5.5. Strings

Strings in assembly are simple an array of signed bytes (chars) interpreted by their ASCII code. ‘A’ is stored as 0x41, ‘B’ as 0x42, etc… By convention, they usually end with a NULL character - the value 0. This convention allows us to allocate large buffers (chunks of memory), only use the parts we need, and then later identify how much of the buffer is actually in use.

For example, given this chunk of memory:

0x41 0x70 0x70 0x6c 0x65 0x00 0x4f 0x92 0xa0 0x07 0x1c 0x1c 0x3d 0x82 0xbc 0x0f

We would interpret it to mean 0x41 0x70 0x70 0x6c 0x65 - the 0x00 says “stop reading here”. Anthing else in that buffer would be ignored.

The standard way to load a string is via the .asciz directive. (The z stands for the 0 at the end). It loads a given string into memory and adds a null byte 0x00 to end it. The sample below loads the chars ‘A’ ‘p’ ‘p’ ‘l’ ‘e’ and places a 0x00 after them:

.data
.asciz   "Apple"

@use 0xFF to show where string ends
.byte 0xFF
Try sample

Displayed in byte mode (so that endianness doesn’t change the order we see the chars in), the result looks like this:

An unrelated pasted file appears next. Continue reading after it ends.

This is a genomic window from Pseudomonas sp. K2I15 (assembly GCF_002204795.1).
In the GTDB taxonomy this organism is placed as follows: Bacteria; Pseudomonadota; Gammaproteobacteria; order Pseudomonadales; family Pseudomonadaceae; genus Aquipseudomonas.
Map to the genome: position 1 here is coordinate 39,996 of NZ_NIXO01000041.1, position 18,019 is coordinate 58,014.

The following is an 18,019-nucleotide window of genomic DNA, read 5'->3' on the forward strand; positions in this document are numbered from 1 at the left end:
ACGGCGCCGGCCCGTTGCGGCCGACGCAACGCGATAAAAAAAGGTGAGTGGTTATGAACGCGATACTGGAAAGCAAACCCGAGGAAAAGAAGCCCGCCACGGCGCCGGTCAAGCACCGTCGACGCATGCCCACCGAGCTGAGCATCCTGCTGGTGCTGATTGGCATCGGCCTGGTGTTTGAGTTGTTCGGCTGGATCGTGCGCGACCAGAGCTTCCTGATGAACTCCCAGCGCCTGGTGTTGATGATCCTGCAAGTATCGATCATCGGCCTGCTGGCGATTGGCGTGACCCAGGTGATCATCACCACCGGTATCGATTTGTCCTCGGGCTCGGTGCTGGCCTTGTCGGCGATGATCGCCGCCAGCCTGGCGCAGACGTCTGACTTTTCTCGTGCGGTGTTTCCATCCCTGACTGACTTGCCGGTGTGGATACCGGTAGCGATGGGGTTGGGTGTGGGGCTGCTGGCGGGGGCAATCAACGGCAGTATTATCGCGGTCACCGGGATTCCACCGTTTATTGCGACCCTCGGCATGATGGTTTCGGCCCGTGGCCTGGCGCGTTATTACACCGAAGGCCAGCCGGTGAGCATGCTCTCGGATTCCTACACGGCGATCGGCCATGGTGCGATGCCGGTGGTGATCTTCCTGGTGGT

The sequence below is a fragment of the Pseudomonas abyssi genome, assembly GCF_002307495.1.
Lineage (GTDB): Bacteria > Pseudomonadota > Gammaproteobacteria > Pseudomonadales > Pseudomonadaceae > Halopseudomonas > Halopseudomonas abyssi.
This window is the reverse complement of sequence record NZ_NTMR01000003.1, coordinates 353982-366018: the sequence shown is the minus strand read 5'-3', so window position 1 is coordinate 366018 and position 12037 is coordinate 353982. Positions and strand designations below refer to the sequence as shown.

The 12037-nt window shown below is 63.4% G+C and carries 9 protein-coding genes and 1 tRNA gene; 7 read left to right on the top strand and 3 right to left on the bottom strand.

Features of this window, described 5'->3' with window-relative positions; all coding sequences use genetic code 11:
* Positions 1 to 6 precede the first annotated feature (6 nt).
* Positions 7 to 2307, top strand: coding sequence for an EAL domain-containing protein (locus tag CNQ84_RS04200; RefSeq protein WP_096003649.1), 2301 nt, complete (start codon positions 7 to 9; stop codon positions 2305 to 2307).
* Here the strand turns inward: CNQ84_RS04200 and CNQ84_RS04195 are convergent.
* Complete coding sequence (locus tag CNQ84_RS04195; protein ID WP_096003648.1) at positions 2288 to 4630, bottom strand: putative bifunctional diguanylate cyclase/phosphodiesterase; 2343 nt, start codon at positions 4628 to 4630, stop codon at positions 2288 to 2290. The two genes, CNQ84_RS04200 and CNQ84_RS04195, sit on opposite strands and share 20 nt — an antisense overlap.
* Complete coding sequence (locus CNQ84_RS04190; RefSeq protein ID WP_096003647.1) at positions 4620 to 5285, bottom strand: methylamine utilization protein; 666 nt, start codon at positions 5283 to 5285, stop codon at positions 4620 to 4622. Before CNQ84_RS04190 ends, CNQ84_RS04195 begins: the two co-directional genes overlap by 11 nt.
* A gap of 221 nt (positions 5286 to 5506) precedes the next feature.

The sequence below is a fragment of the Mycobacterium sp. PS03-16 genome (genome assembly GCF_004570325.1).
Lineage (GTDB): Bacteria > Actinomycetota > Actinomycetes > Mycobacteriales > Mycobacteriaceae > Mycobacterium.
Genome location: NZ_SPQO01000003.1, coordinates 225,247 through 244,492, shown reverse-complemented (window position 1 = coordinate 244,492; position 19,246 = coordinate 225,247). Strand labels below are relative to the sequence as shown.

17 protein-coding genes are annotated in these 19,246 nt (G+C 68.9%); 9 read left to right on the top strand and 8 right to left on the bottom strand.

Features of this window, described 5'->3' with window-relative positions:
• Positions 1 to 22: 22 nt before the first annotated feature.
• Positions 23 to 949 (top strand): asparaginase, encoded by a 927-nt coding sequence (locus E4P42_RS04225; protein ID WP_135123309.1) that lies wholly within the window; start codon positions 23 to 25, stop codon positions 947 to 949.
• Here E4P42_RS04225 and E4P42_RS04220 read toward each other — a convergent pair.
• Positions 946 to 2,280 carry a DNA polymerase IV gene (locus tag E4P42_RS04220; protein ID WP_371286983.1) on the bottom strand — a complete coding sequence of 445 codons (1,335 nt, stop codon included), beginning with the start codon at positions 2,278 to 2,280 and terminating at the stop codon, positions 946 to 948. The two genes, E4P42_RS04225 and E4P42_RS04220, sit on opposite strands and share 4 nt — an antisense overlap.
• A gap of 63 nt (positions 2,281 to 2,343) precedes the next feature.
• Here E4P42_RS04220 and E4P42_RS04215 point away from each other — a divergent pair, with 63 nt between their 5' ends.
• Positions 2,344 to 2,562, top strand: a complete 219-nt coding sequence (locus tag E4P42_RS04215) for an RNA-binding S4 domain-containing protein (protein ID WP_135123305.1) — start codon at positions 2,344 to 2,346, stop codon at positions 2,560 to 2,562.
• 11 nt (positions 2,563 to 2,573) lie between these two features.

../_images/string_loaded.png

Note

There also is an .ascii which does not add a null byte to the end.


To loop over a string, we use a loop that looks for a null char. The code sample below counts the ‘e’s in a string. It is roughly equivalent to the C++:

int eCount = 0;
int i = 0;
while(myString[i] != '\0') {
   char current = myString[i];
   if (current == 'e')
      eCount += 1;
   i++;
}

In the assembly version r holds the eCount, r2 the base address of the string, and r3 the index. Since each char is a single byte, we can use base address + index to calculate the memory address of each char:

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.data
myString:   .asciz  "hello there people"
.align      @force alignment to word boundary


.text
_start:
MOV   r1, #0         @ r1 = eCount

LDR   r2, =myString  @ r2 = base address of myString
MOV   r3, #0         @ i = 0   - r3 will be index

B     looptest       @ Jump to loop test

loopstart:
   @We know that r4 has current char from doing test
   CMP   r4, #'e'       @ compare current char to e (0x65)
   BNE   endIf
   ADD   r1, #1         @ if equal, add one to counter

   endIf:
   ADD   r3, r3, #1     @ i++

looptest:
LDRB  r4, [r2, r3]   @ r4 = current char (myString[i])
                     @ Load as a BYTE!!!

CMP   r4, #0         @ 0 char signifies end of string
BNE   loopstart      @ If not null char, go through a loop iteration

end:
B     end                  @stop here
Try sample
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